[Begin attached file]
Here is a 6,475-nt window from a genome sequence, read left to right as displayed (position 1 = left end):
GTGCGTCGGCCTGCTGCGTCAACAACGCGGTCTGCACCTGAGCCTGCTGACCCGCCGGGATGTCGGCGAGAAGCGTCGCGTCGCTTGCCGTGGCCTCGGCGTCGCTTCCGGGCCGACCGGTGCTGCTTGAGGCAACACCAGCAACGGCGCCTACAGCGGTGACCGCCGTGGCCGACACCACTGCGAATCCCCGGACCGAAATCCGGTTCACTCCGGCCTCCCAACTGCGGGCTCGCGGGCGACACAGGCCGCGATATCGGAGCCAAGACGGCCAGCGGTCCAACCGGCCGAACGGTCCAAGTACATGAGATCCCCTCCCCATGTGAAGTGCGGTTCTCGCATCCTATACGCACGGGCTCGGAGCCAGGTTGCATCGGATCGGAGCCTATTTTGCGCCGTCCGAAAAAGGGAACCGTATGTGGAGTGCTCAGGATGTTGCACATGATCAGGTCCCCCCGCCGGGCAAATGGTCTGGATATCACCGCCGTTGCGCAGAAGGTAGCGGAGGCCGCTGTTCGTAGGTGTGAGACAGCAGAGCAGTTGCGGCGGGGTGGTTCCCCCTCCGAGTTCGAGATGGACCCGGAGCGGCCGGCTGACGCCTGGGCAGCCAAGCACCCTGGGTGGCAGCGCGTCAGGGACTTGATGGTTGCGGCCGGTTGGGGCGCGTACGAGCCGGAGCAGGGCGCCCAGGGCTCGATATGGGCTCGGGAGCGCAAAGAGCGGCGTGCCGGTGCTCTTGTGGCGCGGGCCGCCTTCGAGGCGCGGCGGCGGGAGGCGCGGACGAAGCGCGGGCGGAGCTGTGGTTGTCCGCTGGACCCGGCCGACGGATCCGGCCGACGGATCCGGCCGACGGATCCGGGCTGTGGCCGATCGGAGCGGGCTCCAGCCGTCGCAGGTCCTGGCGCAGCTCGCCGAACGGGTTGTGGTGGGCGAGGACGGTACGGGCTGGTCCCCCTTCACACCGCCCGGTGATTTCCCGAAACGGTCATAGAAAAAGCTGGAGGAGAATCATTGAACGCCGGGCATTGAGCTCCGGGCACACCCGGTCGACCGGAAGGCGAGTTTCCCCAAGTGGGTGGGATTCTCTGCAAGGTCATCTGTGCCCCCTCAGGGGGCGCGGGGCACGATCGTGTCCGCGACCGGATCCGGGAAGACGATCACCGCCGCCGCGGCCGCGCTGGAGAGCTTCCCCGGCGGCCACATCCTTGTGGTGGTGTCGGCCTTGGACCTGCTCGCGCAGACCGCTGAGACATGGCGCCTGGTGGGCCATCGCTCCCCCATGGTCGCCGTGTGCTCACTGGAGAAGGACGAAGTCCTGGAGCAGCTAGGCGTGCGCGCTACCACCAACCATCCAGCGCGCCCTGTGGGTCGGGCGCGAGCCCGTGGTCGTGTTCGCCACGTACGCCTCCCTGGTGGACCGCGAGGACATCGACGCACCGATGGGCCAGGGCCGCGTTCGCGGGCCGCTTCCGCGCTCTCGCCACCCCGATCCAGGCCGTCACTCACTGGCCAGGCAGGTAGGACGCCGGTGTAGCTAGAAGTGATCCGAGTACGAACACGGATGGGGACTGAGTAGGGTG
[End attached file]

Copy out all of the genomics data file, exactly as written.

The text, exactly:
Here is a 6,475-nt window from a genome sequence, read left to right as displayed (position 1 = left end):
GTGCGTCGGCCTGCTGCGTCAACAACGCGGTCTGCACCTGAGCCTGCTGACCCGCCGGGATGTCGGCGAGAAGCGTCGCGTCGCTTGCCGTGGCCTCGGCGTCGCTTCCGGGCCGACCGGTGCTGCTTGAGGCAACACCAGCAACGGCGCCTACAGCGGTGACCGCCGTGGCCGACACCACTGCGAATCCCCGGACCGAAATCCGGTTCACTCCGGCCTCCCAACTGCGGGCTCGCGGGCGACACAGGCCGCGATATCGGAGCCAAGACGGCCAGCGGTCCAACCGGCCGAACGGTCCAAGTACATGAGATCCCCTCCCCATGTGAAGTGCGGTTCTCGCATCCTATACGCACGGGCTCGGAGCCAGGTTGCATCGGATCGGAGCCTATTTTGCGCCGTCCGAAAAAGGGAACCGTATGTGGAGTGCTCAGGATGTTGCACATGATCAGGTCCCCCCGCCGGGCAAATGGTCTGGATATCACCGCCGTTGCGCAGAAGGTAGCGGAGGCCGCTGTTCGTAGGTGTGAGACAGCAGAGCAGTTGCGGCGGGGTGGTTCCCCCTCCGAGTTCGAGATGGACCCGGAGCGGCCGGCTGACGCCTGGGCAGCCAAGCACCCTGGGTGGCAGCGCGTCAGGGACTTGATGGTTGCGGCCGGTTGGGGCGCGTACGAGCCGGAGCAGGGCGCCCAGGGCTCGATATGGGCTCGGGAGCGCAAAGAGCGGCGTGCCGGTGCTCTTGTGGCGCGGGCCGCCTTCGAGGCGCGGCGGCGGGAGGCGCGGACGAAGCGCGGGCGGAGCTGTGGTTGTCCGCTGGACCCGGCCGACGGATCCGGCCGACGGATCCGGCCGACGGATCCGGGCTGTGGCCGATCGGAGCGGGCTCCAGCCGTCGCAGGTCCTGGCGCAGCTCGCCGAACGGGTTGTGGTGGGCGAGGACGGTACGGGCTGGTCCCCCTTCACACCGCCCGGTGATTTCCCGAAACGGTCATAGAAAAAGCTGGAGGAGAATCATTGAACGCCGGGCATTGAGCTCCGGGCACACCCGGTCGACCGGAAGGCGAGTTTCCCCAAGTGGGTGGGATTCTCTGCAAGGTCATCTGTGCCCCCTCAGGGGGCGCGGGGCACGATCGTGTCCGCGACCGGATCCGGGAAGACGATCACCGCCGCCGCGGCCGCGCTGGAGAGCTTCCCCGGCGGCCACATCCTTGTGGTGGTGTCGGCCTTGGACCTGCTCGCGCAGACCGCTGAGACATGGCGCCTGGTGGGCCATCGCTCCCCCATGGTCGCCGTGTGCTCACTGGAGAAGGACGAAGTCCTGGAGCAGCTAGGCGTGCGCGCTACCACCAACCATCCAGCGCGCCCTGTGGGTCGGGCGCGAGCCCGTGGTCGTGTTCGCCACGTACGCCTCCCTGGTGGACCGCGAGGACATCGACGCACCGATGGGCCAGGGCCGCGTTCGCGGGCCGCTTCCGCGCTCTCGCCACCCCGATCCAGGCCGTCACTCACTGGCCAGGCAGGTAGGACGCCGGTGTAGCTAGAAGTGATCCGAGTACGAACACGGATGGGGACTGAGTAGGGTG